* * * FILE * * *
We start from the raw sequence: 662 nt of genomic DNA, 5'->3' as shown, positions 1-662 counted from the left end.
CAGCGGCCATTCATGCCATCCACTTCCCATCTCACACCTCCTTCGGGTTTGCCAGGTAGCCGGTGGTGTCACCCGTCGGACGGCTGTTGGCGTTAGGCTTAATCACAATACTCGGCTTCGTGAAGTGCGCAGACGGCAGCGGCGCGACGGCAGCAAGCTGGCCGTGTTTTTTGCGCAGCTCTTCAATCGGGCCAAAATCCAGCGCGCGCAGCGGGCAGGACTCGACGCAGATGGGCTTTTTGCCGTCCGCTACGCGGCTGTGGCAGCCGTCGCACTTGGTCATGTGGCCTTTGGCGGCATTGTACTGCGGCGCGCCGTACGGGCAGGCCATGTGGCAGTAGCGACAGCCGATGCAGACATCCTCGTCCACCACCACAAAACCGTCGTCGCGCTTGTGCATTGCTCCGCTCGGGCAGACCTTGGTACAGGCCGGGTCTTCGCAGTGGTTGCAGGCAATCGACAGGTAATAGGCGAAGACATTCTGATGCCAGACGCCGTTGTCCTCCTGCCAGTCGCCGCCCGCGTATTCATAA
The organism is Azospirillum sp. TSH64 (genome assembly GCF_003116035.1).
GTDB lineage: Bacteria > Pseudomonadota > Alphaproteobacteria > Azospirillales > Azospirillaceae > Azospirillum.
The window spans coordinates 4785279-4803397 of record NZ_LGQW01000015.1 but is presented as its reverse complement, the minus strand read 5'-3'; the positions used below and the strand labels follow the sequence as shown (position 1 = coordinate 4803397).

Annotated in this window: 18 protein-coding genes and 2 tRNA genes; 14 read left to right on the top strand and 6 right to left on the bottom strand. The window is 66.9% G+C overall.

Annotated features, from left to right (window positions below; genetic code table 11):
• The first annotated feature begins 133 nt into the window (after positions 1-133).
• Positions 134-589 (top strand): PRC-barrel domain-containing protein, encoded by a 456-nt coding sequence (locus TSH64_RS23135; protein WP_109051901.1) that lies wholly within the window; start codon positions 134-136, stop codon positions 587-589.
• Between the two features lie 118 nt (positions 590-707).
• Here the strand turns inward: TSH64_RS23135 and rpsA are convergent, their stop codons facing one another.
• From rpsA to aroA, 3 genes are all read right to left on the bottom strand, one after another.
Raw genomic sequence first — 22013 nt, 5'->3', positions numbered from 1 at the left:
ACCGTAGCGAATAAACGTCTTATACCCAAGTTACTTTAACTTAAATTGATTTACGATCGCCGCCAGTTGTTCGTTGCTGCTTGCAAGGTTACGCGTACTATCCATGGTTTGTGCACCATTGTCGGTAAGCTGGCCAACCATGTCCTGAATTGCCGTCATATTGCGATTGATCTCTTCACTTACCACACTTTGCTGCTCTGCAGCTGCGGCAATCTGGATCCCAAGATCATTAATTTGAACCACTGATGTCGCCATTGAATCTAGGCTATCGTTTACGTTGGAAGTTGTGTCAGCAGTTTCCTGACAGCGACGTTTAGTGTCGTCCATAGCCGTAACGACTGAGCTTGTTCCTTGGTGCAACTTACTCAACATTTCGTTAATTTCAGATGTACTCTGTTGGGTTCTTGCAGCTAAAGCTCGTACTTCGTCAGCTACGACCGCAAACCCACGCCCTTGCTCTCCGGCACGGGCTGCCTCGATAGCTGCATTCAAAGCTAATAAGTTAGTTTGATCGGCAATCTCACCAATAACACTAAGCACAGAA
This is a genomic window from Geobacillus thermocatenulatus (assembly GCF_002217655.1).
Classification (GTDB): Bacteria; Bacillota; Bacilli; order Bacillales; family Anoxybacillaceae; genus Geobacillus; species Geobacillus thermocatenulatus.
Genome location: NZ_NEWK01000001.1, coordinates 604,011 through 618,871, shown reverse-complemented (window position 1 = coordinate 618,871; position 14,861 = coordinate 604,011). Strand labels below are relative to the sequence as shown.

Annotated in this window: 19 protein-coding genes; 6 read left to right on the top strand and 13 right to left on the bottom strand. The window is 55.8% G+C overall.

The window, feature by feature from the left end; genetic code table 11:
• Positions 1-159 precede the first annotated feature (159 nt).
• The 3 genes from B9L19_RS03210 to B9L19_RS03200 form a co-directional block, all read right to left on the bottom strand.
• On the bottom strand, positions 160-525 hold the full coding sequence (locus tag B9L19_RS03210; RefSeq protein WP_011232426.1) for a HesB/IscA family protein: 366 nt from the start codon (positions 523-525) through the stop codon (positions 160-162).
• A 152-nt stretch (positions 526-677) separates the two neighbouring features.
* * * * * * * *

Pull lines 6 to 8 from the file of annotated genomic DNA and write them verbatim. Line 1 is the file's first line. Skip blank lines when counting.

Annotated in this window: 18 protein-coding genes and 2 tRNA genes; 14 read left to right on the top strand and 6 right to left on the bottom strand. The window is 66.9% G+C overall.

Annotated features, from left to right (window positions below; genetic code table 11):
• The first annotated feature begins 133 nt into the window (after positions 1-133).